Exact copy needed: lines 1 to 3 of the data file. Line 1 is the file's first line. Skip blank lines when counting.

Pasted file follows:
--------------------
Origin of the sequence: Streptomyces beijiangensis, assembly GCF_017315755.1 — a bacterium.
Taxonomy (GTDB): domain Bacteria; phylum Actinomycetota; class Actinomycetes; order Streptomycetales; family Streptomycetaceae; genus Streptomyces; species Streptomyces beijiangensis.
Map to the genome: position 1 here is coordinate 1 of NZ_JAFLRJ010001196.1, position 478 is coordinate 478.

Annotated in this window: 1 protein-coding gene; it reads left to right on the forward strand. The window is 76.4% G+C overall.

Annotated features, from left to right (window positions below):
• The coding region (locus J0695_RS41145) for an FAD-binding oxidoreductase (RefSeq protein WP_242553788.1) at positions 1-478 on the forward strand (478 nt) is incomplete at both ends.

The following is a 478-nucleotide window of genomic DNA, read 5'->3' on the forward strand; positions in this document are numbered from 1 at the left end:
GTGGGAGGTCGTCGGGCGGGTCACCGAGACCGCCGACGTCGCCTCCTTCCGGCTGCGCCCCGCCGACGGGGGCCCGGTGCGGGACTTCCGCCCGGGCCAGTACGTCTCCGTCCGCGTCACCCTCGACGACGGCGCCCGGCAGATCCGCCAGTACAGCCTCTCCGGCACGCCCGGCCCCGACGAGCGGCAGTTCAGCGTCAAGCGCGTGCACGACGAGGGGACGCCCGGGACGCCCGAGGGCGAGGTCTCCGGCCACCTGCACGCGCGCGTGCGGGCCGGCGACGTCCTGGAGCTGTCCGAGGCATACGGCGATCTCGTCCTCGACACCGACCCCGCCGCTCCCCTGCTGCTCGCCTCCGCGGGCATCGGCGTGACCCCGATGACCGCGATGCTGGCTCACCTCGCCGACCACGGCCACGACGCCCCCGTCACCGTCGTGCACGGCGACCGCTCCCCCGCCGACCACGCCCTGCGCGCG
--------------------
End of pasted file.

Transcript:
Origin of the sequence: Streptomyces beijiangensis, assembly GCF_017315755.1 — a bacterium.
Taxonomy (GTDB): domain Bacteria; phylum Actinomycetota; class Actinomycetes; order Streptomycetales; family Streptomycetaceae; genus Streptomyces; species Streptomyces beijiangensis.
Map to the genome: position 1 here is coordinate 1 of NZ_JAFLRJ010001196.1, position 478 is coordinate 478.